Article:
Weekend Sun column
Last week Economic Development Steven Joyce released the 2015 Regional Economic Activity Report. The Report is designed to identify potential areas of growth in each region. It noted that the Bay of Plenty has a range of opportunities in forestry and wood processing, horticulture and agriculture and also commented on the region’s abundant geothermal and water resources.
I was particularly interested in the comment, “growth in the Bay of Plenty economy will require higher levels of formal qualifications and skills in the population. There are opportunities to enable youth to continue with their education and find employment in the region.”
While the number of 18 year olds in the Bay of Plenty obtaining a minimum of NCEA Level 2 is above the national average, the number of 25 to 34 year olds in the region with a Level 4 or higher qualification is well below the national average.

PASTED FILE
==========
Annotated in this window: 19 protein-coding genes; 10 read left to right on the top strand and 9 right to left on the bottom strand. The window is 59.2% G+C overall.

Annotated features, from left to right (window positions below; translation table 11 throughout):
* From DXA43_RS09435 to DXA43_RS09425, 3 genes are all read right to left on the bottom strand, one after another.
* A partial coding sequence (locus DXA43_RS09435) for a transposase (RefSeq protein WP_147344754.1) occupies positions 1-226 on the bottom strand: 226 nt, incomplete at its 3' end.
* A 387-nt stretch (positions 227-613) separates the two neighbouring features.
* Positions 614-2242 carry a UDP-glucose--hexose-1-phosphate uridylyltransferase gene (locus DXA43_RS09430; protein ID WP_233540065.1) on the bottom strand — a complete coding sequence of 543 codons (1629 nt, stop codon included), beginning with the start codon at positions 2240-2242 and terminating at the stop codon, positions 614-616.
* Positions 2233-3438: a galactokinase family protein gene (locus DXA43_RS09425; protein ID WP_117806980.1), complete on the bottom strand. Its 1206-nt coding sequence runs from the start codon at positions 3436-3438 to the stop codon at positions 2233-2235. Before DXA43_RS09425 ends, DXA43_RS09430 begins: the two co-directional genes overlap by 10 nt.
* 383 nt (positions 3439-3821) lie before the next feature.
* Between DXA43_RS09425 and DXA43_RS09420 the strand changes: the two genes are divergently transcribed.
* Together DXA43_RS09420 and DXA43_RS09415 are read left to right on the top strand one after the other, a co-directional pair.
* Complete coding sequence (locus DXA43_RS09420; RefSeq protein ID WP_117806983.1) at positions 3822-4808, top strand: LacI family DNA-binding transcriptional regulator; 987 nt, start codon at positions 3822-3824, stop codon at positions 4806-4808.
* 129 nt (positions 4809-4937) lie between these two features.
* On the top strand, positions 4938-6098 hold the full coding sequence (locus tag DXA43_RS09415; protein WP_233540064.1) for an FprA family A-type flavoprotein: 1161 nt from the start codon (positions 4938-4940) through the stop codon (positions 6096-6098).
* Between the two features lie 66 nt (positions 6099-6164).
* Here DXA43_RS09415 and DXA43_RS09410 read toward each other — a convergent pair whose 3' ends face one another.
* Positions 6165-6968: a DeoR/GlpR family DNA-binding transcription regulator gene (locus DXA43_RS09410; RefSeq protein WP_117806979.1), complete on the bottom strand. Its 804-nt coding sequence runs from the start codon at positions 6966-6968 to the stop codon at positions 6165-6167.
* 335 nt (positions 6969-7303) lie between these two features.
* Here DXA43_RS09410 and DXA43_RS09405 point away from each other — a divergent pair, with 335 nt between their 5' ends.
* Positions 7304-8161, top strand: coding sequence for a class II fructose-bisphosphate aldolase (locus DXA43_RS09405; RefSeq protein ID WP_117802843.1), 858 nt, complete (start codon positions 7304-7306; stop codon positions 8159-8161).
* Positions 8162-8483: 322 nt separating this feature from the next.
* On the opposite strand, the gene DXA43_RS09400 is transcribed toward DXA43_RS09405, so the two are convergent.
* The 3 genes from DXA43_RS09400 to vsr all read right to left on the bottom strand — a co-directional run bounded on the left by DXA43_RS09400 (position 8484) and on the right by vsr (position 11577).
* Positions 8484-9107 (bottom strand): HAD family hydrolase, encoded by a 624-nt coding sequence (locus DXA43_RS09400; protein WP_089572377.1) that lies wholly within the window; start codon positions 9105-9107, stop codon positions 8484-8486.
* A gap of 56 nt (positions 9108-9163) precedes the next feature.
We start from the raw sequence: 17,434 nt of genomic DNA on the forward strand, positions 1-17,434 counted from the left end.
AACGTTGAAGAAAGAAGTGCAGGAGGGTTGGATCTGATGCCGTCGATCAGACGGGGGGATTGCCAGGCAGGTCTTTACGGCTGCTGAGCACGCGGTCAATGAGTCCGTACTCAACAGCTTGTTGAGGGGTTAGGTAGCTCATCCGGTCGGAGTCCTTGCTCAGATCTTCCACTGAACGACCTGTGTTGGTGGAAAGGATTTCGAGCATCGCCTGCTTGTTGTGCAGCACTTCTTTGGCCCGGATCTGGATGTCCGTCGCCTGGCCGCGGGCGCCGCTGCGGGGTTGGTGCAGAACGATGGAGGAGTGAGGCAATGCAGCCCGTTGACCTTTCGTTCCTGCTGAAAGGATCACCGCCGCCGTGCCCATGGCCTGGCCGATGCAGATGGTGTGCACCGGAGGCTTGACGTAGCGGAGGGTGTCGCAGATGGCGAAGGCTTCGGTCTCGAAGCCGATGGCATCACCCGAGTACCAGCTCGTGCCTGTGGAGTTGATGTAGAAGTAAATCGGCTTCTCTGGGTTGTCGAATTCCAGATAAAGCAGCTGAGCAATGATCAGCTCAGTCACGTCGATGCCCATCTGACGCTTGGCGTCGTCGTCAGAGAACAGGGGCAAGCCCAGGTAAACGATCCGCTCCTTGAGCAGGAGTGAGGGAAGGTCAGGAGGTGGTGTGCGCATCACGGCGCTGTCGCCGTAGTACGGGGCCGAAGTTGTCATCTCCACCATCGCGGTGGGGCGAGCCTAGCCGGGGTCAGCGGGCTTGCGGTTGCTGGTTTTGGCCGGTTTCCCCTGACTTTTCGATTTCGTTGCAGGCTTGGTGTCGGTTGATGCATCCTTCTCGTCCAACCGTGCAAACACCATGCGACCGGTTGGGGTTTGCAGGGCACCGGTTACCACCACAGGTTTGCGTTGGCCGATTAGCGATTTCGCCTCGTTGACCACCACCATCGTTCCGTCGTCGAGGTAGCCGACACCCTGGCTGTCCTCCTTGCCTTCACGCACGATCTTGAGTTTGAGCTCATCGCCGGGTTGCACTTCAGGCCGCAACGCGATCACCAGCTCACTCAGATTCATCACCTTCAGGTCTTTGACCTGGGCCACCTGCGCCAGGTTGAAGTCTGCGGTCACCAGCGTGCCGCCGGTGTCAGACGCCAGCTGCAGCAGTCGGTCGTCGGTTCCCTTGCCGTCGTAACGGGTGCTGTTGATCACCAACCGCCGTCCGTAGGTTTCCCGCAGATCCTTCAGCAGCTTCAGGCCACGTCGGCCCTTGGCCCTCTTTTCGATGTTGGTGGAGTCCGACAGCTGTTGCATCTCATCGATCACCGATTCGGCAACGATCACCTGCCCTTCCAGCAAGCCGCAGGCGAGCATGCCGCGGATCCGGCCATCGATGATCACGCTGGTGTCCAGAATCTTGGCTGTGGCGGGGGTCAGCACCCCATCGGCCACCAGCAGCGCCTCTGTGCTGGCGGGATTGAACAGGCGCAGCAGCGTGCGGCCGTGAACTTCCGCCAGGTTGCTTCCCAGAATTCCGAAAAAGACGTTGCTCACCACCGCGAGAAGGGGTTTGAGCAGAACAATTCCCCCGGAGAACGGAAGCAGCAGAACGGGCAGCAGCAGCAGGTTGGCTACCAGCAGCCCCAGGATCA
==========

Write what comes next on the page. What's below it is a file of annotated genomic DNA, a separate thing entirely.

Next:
We recognise that education is not a “one size fits all”. Trade Academies are one way in which we can keep young people engaged in learning. They provide a different learning choice for students; one that focuses on vocational training that is directly related to the workforce and skill needs of industry.
That’s why National is funding more Trades Academy places to meet the demand from our young students. From 2016, there will be 600 extra Trades Academy places per year, on top of the 340 extra places already announced in Budget 2015. The Bay of Plenty is one of the areas that have been prioritised to receive these extra places.
I am also pleased to see that new Tauranga tertiary campus, due to open in 2020, will have a focus on courses that complement the region, such as logistics, marine and horticulture.
A strong and growing economy requires an educated and skilled workforce, and I am focused on helping to deliver that for Tauranga and the Bay of Plenty.